The Guardian describes 'rice Christians' equation in North Korea, but only one side of it

Talk about a story that raises some prickly questions linked to faith, evangelism, oppression and religious freedom -- in North Korea, no less.

I am talking about a recent piece from The Guardian -- "Christianity was the only way out, says North Korea defector" -- about Joseph Kim and his journey out of one of the world's darkest dungeons and, rather reluctantly it appears, into Christianity.

I want to stress that this is certainly an interesting and important story. The issue, in this case, is whether The Guardian has only told half of it, leaving a Christian ministry accused of the old "Rice Christians" approach to evangelism, with no way to defend itself. Here is a dictionary definition of that term

rice Christian
* a convert to Christianity who accepts baptism not on the basis of personal conviction but out of a desire for food, medical services, or other benefits

Now, here is the top of The Guardian report:

The first time Joseph Kim heard the words “Christian” and “church”, he had no idea what they meant. He had never seen a church and Christianity was as unfamiliar to him in his famine-ravaged North Korea as Disneyland.
“Kwang Jin”, a friend said to him, using the Korean name by which Kim was then known, “if you ever go to China, the churches will give you money.”
To which Kim replied: “What’s a church? Why would they just give you money?”
“Because they’re Christians,” the friend said.
“What are Christians?” Kim asked.

At 16 he set out, crossing the Tumen river into China and looking for freedom. Again, he heard that the solution to his problems was to find a church. How do you find one? "Look for a cross," he is told.

There is a strong news hook here and, in many ways, a positive one:

Unbeknown to Kim at that time, his connection with the Christians meant that he had entered the most sophisticated underground support network for North Korean defectors then in existence inside China. Backed with money and logistical support from South Korean-based, largely Presbyterian, churches, an intricate system was in place for hiding away, and then providing escape routes, for people who had fled famine or persecution in the DPRK.

But then again, there is the dark side:

The shelter and food that Kim received from Grandma and her Christian network did not come entirely without a cost. He was expected to embrace the religion. He attended Bible-reading lessons, and later Grandma took him to underground church services. ... He admits in the early days he was only interested in what Christianity could give him. “I was merely interested in the aid I could get from them. There was no sense of moral development.”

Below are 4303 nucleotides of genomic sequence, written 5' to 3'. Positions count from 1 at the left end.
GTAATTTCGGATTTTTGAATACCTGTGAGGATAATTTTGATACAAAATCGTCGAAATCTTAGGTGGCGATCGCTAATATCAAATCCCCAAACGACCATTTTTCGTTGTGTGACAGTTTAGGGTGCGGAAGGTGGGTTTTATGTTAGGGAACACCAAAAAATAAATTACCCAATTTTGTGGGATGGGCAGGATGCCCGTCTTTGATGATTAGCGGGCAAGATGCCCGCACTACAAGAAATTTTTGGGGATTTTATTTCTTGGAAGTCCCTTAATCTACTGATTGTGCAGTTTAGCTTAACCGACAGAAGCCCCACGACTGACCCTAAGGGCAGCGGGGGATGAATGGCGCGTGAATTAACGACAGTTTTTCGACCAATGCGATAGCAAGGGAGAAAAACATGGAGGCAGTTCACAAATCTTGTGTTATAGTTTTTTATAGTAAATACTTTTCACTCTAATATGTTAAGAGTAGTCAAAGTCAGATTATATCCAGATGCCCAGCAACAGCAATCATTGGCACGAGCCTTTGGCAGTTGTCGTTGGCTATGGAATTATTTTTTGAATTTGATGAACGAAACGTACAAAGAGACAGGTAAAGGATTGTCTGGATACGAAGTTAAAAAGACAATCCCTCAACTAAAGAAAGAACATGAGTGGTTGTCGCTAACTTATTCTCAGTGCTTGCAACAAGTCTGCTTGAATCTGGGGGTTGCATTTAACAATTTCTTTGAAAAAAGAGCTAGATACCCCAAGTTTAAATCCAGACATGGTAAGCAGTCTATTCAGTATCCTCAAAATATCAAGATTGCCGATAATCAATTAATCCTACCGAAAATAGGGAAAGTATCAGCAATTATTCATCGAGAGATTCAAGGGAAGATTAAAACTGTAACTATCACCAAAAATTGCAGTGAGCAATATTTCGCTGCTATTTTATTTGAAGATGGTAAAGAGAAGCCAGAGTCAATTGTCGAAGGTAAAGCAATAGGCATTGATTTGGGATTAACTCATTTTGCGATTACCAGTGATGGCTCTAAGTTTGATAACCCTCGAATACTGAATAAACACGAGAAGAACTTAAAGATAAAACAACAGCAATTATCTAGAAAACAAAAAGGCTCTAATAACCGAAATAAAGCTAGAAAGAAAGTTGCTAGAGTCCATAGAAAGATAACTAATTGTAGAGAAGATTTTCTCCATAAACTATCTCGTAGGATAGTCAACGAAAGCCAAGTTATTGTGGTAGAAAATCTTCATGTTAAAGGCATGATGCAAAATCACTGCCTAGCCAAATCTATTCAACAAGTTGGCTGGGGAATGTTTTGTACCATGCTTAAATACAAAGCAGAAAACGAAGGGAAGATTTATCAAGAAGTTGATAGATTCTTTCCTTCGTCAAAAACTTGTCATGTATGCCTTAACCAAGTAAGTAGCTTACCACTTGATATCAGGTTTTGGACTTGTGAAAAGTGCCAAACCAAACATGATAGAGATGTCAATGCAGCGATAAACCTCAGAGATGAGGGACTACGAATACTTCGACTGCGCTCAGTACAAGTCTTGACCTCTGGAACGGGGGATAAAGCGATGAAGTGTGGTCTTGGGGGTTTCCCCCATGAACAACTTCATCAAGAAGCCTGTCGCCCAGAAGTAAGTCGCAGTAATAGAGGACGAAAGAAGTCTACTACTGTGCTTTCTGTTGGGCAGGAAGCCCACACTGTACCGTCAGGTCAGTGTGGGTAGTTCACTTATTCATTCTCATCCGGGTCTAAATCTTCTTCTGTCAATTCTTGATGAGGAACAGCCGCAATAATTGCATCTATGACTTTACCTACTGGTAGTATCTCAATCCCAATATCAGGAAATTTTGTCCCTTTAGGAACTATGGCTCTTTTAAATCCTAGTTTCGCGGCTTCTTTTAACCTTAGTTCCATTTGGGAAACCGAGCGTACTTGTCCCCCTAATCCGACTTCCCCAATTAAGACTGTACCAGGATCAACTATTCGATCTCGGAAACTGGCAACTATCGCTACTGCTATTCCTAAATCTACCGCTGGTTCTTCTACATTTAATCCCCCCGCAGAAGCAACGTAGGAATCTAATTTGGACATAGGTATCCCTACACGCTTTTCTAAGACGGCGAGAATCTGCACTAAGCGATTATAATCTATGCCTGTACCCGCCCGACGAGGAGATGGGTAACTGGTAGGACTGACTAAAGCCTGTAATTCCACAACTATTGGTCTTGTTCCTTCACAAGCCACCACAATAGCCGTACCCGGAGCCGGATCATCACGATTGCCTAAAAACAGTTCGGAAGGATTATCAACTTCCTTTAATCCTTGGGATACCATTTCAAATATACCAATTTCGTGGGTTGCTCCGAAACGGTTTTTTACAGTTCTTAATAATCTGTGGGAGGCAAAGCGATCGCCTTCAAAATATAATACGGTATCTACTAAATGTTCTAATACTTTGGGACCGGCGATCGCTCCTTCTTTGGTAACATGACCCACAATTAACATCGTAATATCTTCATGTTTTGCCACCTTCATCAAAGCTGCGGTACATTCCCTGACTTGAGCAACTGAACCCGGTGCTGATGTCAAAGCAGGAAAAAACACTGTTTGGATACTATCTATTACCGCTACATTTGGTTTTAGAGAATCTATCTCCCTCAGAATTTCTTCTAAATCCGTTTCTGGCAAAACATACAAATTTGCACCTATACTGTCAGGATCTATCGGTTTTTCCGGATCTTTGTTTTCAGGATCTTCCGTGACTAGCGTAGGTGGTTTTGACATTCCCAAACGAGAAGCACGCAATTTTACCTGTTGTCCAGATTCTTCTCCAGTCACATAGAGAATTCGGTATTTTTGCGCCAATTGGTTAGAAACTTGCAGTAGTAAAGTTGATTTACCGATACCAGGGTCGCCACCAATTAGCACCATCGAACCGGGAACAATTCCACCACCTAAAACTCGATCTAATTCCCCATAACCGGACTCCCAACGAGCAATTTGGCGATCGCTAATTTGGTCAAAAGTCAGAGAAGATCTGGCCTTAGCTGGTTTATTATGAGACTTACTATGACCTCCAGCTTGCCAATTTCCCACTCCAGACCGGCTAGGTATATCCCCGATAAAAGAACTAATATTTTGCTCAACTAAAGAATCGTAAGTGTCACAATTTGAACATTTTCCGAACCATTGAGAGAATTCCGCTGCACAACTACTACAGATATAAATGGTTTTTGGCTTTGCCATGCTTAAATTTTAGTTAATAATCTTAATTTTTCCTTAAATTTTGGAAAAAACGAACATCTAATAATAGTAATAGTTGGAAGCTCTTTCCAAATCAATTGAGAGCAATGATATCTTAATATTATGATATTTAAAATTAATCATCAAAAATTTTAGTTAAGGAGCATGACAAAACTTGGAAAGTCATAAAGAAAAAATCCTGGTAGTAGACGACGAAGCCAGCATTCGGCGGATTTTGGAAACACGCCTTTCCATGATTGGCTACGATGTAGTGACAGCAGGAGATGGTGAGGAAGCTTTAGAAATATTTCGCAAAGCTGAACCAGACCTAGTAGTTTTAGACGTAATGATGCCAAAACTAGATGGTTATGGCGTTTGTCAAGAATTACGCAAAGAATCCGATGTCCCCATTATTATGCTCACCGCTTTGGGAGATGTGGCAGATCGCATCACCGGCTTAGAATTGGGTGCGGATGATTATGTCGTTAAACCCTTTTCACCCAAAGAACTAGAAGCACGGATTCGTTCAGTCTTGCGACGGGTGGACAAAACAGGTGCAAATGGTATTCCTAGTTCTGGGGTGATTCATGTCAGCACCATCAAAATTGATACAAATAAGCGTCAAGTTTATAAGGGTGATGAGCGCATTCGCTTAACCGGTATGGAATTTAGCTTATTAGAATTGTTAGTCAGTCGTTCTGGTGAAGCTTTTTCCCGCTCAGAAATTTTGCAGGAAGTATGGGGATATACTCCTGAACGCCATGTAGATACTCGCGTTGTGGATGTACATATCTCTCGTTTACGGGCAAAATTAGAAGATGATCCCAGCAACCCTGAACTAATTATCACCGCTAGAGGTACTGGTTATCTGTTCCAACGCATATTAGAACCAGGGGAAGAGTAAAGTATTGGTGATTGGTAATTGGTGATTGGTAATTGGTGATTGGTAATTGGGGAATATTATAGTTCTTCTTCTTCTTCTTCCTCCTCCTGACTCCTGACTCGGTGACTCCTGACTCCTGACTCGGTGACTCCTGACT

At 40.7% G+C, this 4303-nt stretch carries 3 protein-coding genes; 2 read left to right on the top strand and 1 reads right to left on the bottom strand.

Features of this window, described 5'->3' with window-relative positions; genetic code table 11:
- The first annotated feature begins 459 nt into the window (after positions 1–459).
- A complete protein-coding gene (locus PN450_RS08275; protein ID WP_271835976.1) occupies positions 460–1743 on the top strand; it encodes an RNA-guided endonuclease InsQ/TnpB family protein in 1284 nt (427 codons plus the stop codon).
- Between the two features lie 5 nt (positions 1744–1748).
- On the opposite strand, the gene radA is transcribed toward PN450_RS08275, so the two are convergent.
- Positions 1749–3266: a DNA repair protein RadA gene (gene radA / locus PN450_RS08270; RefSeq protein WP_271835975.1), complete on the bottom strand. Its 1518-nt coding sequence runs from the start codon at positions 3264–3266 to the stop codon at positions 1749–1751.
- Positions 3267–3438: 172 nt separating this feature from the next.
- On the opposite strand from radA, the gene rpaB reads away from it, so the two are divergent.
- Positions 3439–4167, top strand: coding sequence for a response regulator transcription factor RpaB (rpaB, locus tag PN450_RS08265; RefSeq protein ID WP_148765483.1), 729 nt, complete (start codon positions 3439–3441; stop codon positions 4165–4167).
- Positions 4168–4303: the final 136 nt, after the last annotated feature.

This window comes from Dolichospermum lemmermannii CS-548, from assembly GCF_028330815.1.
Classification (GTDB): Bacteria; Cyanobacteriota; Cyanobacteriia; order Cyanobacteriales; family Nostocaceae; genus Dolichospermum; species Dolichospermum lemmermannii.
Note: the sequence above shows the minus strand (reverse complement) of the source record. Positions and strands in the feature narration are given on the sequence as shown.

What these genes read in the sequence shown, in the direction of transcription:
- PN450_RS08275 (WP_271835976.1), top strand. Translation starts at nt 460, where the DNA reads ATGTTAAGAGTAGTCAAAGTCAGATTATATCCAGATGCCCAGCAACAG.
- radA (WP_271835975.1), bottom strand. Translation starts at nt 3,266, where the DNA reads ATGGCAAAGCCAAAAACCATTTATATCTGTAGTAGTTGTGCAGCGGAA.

Over time, though, he did come to appreciate the lessons and to embrace the religion. The sacrifices made on his behalf by Grandma and other local Christians chimed with what he was reading in the Bible, and he started to understand the value of altruism.

His benefactors even, to his dismay, insisted that he change his name Kwang Jin to the biblical Joseph Kim.

So what is the issue here?

The problem is that this theme eventually becomes the big idea, the central theme, of the story.  That, in and of itself, is not something that I would knock. But the problem is that there is no way for these Chinese Christians to help him to speak for themselves or even to dispute the accuracy of what Kim has to say.

I would also imagine that there are scholars who have studied this situation and could confirm, or deny, that these patterns -- convert or else is what is suggested -- existed at that time and continue to exist today. 

Readers, in the end, are given a very simple story about what is clearly a very complex and even secret, for valid reasons, situation. The "rice Christians" equation is accepted at face value, pure and simple.

Parse this, from Kim:

“I didn’t feel tremendous force to join the religion, but it’s also true that I didn’t have any other option. No one said to me, ‘By the way you don’t have to become a Christian to get help.’
“One thing Christianity could do to help address the question is to say to North Korean defectors, ‘It’s totally up to you -- whether you join the religion or not -- we’re going to help you regardless.’ I think that could be helpful, but I don’t know whether South Korean missionaries are prepared to do that.”

So, Guardian editors: What do the South Korean Presbyterians have to say in their own defense?

No need to talk to them. Moving right along.

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